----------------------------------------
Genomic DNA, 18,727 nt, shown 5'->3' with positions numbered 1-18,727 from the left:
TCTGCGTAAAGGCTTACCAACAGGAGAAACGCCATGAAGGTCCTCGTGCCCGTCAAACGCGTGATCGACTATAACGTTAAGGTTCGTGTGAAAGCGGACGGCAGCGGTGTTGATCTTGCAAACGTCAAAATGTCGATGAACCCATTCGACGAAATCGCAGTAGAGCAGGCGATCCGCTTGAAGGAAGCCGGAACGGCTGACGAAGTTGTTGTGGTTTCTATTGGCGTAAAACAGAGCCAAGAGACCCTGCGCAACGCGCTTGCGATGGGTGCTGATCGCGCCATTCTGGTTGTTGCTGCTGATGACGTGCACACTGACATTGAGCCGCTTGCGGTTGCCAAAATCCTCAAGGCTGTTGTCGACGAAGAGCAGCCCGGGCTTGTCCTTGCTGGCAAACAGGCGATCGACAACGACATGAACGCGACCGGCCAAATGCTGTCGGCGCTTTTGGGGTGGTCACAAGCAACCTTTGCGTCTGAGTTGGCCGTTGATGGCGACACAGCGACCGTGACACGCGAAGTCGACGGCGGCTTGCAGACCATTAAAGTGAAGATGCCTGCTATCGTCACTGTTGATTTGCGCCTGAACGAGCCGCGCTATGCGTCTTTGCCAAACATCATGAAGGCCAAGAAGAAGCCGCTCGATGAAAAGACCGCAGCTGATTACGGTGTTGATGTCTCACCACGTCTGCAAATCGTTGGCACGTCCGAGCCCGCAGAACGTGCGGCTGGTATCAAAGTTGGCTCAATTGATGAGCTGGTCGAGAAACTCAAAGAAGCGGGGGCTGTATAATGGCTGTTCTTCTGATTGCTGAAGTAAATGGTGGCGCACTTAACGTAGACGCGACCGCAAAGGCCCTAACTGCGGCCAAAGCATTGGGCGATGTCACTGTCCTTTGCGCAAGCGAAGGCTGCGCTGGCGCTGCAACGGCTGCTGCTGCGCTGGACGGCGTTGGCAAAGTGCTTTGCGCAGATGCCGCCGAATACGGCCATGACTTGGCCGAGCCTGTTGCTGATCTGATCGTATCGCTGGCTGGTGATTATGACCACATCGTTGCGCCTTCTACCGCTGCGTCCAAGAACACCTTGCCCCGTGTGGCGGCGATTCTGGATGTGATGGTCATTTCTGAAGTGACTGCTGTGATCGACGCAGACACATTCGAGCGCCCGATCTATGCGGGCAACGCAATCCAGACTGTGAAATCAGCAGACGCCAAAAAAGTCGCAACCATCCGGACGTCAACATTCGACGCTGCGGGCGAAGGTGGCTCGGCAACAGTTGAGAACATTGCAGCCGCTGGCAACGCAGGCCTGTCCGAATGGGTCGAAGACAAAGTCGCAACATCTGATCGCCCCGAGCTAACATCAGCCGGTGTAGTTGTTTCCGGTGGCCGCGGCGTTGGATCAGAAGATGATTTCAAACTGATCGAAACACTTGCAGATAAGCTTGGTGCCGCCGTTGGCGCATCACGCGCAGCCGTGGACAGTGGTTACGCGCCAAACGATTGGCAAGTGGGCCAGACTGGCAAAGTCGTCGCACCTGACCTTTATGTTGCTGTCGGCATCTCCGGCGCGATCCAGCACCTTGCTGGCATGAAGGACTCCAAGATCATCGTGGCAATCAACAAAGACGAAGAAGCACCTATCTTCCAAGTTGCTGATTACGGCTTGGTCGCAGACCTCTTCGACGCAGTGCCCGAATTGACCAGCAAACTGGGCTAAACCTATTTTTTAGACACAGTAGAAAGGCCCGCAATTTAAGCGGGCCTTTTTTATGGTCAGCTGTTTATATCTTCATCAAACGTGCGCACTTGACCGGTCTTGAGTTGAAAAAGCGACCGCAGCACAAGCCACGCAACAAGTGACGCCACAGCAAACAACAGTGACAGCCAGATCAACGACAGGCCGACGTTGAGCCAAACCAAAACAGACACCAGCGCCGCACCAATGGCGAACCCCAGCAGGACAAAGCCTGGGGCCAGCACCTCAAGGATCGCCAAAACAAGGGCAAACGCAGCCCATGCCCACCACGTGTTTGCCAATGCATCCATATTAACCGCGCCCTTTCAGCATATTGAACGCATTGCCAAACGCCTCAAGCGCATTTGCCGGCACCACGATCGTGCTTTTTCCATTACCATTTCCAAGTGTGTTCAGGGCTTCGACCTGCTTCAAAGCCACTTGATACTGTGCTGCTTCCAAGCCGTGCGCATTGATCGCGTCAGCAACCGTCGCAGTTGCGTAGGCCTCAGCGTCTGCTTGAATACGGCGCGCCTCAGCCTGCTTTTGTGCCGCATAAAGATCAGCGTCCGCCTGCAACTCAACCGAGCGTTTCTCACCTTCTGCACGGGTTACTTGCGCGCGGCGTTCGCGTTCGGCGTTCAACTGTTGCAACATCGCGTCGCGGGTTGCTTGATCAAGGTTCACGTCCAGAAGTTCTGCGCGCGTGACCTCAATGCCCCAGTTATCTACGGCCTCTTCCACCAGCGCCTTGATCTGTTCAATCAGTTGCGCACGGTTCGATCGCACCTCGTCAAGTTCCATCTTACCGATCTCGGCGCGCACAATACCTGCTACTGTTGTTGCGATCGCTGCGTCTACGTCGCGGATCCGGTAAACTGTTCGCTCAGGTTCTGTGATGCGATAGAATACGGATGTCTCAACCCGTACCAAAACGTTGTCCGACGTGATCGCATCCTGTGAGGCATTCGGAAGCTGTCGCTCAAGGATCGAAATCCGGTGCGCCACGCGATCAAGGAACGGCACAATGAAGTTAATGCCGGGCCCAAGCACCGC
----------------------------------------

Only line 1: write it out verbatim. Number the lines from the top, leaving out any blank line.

Genomic DNA, 18,727 nt, shown 5'->3' with positions numbered 1-18,727 from the left: